Tuesday, May 9, 2017

Ray Allen and the Bucks

NBA Twitter was set aflutter yesterday when Kevin Garnett hosted an informal, televised reunion of key players from the Boston Celtics 2008 title team and didn't invite Ray Allen.  Predictably, Garnett and his crew (Rajon Rondo, Paul Pierce, Glen "Big Baby" Davis and Kendrick "Please Give Me One More Contract" Perkins) talked about Allen in unflattering terms.

There are many ways to define "punk move", and talking behind another man's back on television without having him there to respond is near the top of the list.  Whatever, though.  It was merely confirmation of who those five men are.

This is a Bucks blog, and the topic of Ray Allen and his alleged treachery is one that hits close to home.  Allen was a central part of the Bucks' "Big Three" era, with Glenn "Big Dog" Robinson and Sam Cassell being the other two.  That time evokes pleasure and pain among long time Bucks fans.  The pleasure is from a 2001 Playoff Run that ignited local interest in the team.  The pain is from the team's quick demise; a situation in which Ray Allen may or may not have played a central role.

We know some things about Ray Allen's time in Milwaukee.  He clashed with George Karl, who frequently lectured Allen about the importance of playing "the right way".  He was sensitive about his place in the star hierarchy.  He was traded after Michael Redd emerged as Allen's younger, cheaper replacement.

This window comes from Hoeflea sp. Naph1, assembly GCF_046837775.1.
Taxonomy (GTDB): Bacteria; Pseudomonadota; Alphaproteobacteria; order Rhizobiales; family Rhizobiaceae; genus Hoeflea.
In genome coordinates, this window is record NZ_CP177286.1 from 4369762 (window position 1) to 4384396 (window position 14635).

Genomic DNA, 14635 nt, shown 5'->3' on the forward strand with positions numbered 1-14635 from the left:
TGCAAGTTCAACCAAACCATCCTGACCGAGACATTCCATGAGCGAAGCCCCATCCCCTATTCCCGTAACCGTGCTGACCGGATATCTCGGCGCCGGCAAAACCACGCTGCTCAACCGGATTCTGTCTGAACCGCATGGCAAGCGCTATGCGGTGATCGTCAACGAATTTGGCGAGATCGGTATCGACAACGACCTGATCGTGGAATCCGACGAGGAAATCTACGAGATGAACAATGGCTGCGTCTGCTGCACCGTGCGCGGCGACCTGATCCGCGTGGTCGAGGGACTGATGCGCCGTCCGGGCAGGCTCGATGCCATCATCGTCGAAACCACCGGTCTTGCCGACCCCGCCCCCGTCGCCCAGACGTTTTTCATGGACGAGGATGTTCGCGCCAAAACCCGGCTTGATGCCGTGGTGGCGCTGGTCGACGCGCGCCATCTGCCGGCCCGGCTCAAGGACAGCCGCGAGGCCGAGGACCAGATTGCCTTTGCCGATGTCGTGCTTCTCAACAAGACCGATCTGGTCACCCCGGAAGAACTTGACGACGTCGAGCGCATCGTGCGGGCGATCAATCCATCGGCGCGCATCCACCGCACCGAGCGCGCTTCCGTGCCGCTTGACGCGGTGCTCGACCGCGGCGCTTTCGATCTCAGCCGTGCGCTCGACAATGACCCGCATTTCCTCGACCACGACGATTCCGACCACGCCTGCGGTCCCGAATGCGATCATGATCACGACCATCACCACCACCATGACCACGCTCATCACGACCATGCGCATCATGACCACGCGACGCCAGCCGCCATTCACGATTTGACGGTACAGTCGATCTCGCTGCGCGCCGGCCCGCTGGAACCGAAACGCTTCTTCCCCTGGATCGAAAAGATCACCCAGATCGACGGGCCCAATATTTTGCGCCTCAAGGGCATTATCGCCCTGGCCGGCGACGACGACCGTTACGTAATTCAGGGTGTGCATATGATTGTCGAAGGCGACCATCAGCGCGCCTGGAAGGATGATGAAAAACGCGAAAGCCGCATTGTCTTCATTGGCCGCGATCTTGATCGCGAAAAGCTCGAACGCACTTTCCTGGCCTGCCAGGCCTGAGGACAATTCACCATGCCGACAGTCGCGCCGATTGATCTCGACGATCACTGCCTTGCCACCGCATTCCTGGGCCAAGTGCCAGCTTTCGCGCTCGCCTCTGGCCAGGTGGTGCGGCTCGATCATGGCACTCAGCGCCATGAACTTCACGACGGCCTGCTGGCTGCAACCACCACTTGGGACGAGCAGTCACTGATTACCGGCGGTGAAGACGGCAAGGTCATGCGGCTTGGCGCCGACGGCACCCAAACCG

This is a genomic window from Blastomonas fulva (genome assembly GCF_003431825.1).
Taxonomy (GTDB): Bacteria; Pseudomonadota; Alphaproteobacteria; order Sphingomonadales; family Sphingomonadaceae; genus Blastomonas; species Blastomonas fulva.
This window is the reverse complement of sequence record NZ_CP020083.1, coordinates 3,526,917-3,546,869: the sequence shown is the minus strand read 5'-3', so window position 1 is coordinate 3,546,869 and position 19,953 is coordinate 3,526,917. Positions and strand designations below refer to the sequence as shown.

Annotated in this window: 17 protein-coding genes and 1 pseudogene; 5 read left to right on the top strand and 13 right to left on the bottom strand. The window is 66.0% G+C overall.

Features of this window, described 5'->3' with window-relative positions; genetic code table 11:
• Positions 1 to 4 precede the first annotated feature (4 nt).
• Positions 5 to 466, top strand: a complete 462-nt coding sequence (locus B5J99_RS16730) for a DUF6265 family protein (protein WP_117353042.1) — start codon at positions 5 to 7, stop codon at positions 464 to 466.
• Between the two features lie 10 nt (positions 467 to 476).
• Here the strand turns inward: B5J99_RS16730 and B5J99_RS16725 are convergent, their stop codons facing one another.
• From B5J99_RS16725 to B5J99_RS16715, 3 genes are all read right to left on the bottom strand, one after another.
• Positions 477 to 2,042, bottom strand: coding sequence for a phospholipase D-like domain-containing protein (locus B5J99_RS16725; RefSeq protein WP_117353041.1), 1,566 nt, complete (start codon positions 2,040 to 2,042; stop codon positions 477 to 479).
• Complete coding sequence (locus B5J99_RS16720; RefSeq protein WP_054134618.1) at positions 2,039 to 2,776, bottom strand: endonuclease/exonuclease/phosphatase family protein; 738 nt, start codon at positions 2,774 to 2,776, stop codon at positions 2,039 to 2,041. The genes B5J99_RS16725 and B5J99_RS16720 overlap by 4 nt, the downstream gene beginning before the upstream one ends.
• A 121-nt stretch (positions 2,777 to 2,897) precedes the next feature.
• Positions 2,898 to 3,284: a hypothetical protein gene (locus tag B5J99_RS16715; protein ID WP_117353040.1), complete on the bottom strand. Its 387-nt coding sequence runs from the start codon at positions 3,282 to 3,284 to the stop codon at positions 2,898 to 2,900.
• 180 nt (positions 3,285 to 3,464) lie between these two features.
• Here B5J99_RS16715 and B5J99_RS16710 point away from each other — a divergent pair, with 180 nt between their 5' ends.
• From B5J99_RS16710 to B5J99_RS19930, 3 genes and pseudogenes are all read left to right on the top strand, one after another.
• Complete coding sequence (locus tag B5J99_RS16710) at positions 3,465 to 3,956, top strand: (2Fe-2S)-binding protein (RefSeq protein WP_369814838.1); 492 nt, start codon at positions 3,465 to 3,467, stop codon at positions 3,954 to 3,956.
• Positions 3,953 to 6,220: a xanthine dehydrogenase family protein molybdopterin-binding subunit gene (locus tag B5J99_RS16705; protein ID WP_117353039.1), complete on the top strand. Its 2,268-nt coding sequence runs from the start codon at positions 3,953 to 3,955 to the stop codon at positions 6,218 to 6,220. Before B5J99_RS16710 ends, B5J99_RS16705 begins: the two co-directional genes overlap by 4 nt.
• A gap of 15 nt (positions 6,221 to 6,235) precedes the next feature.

Allen engaged in some back-and-forth in the press after Big Dog was traded to the Hawks in the summer of 2002.  My sense is that both men regret that episode.

They had a relationship similar to the Shaq/Kobe dynamic on the Lakers.  Kobe simply could not understand why Shaq didn't obsess about basketball.  Same with Ray Allen towards Big Dog.  Why doesn't this guy practice hard all the time?  Why doesn't he care more when we lose?  Why doesn't he take more pride in playing defense?  They are familiar conflicts when contrasting personalities team up.

Milwaukee likely stands as Ray Allen's greatest regret.  The trade to Seattle was because Redd was four years younger and $22 million cheaper (over the remaining two years on each man's contract, combined), and the Bucks wanted a point guard.  It wasn't Allen's decision.  Yet, Allen knows that the Bucks would not have made that trade if the team was winning.  The Bucks were a .500 team.  Teams led by Jason Kidd, Chauncey Billups, Reggie Miller and Allen Iverson finished atop the East.  Those are All-Star guards, doing what Milwaukee's All-Star guard wasn't.

The Celtics exes blame of Ray Allen is petty.  Their jealousy of Allen's success in Miami is transparent.  But, again, this is a Bucks blog.

What about Bucks fans' feeling towards Allen?  He was their biggest star during their best run.  Yet, the team missed the postseason half the time and they only had one great Playoffs.  He ticked people off.  Instead of trading the understudy for value, the Bucks traded their star.  Few fans complained.  Attendance went up the following season.

The old saying goes, "it's not about what you do, it's about how you make people feel".  Who feels for Ray?  Basketball is gone in Seattle.  The old Celtics still hate him.  He does have Miami and Game 6.  Maybe that's the real lesson: there's always time.

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